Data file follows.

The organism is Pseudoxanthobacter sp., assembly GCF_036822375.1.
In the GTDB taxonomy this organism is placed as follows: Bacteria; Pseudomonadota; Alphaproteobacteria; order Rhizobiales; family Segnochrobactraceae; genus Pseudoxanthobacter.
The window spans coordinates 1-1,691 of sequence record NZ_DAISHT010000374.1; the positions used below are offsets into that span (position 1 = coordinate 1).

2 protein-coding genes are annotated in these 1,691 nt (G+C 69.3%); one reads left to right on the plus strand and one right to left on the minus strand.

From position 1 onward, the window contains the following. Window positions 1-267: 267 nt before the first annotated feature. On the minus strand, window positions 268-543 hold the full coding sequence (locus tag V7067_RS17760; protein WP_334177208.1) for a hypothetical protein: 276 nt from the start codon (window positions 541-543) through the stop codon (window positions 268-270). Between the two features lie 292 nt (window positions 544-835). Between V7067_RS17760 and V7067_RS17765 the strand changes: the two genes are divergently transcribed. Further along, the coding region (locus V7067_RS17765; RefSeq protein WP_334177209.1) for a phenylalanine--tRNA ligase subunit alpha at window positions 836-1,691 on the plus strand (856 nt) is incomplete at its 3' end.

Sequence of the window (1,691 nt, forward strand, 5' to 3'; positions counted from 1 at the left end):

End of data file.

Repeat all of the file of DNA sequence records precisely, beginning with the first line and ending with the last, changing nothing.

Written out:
The organism is Pseudoxanthobacter sp., assembly GCF_036822375.1.
In the GTDB taxonomy this organism is placed as follows: Bacteria; Pseudomonadota; Alphaproteobacteria; order Rhizobiales; family Segnochrobactraceae; genus Pseudoxanthobacter.
The window spans coordinates 1-1,691 of sequence record NZ_DAISHT010000374.1; the positions used below are offsets into that span (position 1 = coordinate 1).

2 protein-coding genes are annotated in these 1,691 nt (G+C 69.3%); one reads left to right on the plus strand and one right to left on the minus strand.

From position 1 onward, the window contains the following. Window positions 1-267: 267 nt before the first annotated feature. On the minus strand, window positions 268-543 hold the full coding sequence (locus tag V7067_RS17760; protein WP_334177208.1) for a hypothetical protein: 276 nt from the start codon (window positions 541-543) through the stop codon (window positions 268-270). Between the two features lie 292 nt (window positions 544-835). Between V7067_RS17760 and V7067_RS17765 the strand changes: the two genes are divergently transcribed. Further along, the coding region (locus V7067_RS17765; RefSeq protein WP_334177209.1) for a phenylalanine--tRNA ligase subunit alpha at window positions 836-1,691 on the plus strand (856 nt) is incomplete at its 3' end.

Sequence of the window (1,691 nt, forward strand, 5' to 3'; positions counted from 1 at the left end):